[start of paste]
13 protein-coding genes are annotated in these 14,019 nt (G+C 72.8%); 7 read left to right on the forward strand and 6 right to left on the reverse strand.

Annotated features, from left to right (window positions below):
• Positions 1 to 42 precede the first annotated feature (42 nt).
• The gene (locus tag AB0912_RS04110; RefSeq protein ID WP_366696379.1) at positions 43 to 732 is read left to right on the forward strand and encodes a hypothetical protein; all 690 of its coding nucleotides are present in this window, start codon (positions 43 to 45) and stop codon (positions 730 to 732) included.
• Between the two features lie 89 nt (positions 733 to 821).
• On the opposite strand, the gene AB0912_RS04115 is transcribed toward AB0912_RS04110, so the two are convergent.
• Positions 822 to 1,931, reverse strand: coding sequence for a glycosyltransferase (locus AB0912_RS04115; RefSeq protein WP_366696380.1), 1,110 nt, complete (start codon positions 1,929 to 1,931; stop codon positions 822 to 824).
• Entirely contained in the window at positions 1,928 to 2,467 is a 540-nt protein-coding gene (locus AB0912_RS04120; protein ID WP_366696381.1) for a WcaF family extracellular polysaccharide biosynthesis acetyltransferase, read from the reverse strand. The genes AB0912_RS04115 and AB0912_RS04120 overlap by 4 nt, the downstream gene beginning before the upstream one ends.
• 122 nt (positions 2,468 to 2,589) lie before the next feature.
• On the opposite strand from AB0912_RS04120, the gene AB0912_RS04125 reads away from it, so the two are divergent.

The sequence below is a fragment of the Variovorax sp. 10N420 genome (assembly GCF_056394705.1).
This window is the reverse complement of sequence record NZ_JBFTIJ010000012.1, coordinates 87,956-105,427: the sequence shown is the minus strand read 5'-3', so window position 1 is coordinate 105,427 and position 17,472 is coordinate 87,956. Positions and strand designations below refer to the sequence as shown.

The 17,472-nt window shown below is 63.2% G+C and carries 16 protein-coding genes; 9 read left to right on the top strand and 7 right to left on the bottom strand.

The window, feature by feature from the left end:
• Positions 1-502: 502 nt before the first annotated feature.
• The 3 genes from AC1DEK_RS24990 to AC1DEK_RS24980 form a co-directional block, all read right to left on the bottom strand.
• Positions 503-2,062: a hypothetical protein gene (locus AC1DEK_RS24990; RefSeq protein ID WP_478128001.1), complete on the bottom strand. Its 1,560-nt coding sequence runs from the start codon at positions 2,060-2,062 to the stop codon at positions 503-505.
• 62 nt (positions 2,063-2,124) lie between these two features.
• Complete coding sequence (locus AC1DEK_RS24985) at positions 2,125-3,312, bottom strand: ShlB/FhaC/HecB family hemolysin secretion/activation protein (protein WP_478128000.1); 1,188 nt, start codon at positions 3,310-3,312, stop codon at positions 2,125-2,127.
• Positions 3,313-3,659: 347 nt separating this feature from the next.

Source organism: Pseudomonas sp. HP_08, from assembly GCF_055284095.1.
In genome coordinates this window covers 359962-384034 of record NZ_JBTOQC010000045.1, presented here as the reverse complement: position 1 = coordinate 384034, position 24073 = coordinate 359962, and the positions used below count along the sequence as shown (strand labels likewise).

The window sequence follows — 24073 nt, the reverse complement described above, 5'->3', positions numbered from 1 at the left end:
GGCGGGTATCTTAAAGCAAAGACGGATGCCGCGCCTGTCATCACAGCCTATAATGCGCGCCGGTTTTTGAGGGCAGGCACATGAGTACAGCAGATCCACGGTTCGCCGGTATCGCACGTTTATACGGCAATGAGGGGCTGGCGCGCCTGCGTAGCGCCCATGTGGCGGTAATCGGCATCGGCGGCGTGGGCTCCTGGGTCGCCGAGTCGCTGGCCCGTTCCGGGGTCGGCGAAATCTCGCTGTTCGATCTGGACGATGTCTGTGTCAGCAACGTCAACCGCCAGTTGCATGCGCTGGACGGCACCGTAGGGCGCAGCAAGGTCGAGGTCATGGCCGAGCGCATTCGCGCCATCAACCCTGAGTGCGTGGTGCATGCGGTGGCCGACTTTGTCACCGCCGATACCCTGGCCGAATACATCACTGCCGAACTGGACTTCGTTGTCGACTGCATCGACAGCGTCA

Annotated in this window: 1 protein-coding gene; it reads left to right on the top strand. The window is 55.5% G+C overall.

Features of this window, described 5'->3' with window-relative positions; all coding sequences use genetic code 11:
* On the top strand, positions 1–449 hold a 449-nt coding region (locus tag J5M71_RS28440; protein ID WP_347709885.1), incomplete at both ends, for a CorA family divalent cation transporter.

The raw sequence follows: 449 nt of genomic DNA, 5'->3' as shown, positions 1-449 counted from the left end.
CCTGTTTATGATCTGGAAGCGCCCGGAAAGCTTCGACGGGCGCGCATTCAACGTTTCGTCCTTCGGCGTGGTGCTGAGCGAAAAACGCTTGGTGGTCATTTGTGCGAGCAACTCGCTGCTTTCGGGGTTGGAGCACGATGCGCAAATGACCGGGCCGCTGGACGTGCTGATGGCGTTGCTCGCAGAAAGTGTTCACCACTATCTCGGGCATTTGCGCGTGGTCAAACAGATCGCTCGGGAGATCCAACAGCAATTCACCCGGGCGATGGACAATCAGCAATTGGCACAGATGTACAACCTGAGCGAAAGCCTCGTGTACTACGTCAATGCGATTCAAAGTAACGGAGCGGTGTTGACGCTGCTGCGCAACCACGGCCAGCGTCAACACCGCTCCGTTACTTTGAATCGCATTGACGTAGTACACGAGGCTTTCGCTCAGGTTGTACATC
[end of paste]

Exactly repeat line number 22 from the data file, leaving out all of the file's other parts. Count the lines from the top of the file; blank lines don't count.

In genome coordinates this window covers 359962-384034 of record NZ_JBTOQC010000045.1, presented here as the reverse complement: position 1 = coordinate 384034, position 24073 = coordinate 359962, and the positions used below count along the sequence as shown (strand labels likewise).